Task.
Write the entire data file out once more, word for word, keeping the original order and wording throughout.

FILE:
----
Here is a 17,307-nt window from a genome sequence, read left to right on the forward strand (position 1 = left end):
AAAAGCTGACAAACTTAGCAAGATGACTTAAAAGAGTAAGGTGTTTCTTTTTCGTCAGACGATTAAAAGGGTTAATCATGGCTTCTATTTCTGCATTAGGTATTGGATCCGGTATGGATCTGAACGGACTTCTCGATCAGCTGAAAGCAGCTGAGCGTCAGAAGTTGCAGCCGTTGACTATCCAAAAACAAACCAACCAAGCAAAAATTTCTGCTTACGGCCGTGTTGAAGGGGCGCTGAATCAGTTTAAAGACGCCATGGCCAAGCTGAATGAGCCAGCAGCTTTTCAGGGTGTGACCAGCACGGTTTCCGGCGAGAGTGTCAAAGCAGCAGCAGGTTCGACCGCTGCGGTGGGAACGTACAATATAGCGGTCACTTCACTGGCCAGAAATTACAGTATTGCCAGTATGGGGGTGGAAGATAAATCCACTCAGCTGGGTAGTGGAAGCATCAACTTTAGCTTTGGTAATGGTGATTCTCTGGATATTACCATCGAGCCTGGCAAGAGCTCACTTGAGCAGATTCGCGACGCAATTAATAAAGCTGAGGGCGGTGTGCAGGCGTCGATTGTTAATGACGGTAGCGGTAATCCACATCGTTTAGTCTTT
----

Here is a 17,307-nt window from a genome sequence, read left to right on the forward strand (position 1 = left end):
AAAAGCTGACAAACTTAGCAAGATGACTTAAAAGAGTAAGGTGTTTCTTTTTCGTCAGACGATTAAAAGGGTTAATCATGGCTTCTATTTCTGCATTAGGTATTGGATCCGGTATGGATCTGAACGGACTTCTCGATCAGCTGAAAGCAGCTGAGCGTCAGAAGTTGCAGCCGTTGACTATCCAAAAACAAACCAACCAAGCAAAAATTTCTGCTTACGGCCGTGTTGAAGGGGCGCTGAATCAGTTTAAAGACGCCATGGCCAAGCTGAATGAGCCAGCAGCTTTTCAGGGTGTGACCAGCACGGTTTCCGGCGAGAGTGTCAAAGCAGCAGCAGGTTCGACCGCTGCGGTGGGAACGTACAATATAGCGGTCACTTCACTGGCCAGAAATTACAGTATTGCCAGTATGGGGGTGGAAGATAAATCCACTCAGCTGGGTAGTGGAAGCATCAACTTTAGCTTTGGTAATGGTGATTCTCTGGATATTACCATCGAGCCTGGCAAGAGCTCACTTGAGCAGATTCGCGACGCAATTAATAAAGCTGAGGGCGGTGTGCAGGCGTCGATTGTTAATGACGGTAGCGGTAATCCACATCGTTTAGTCTTT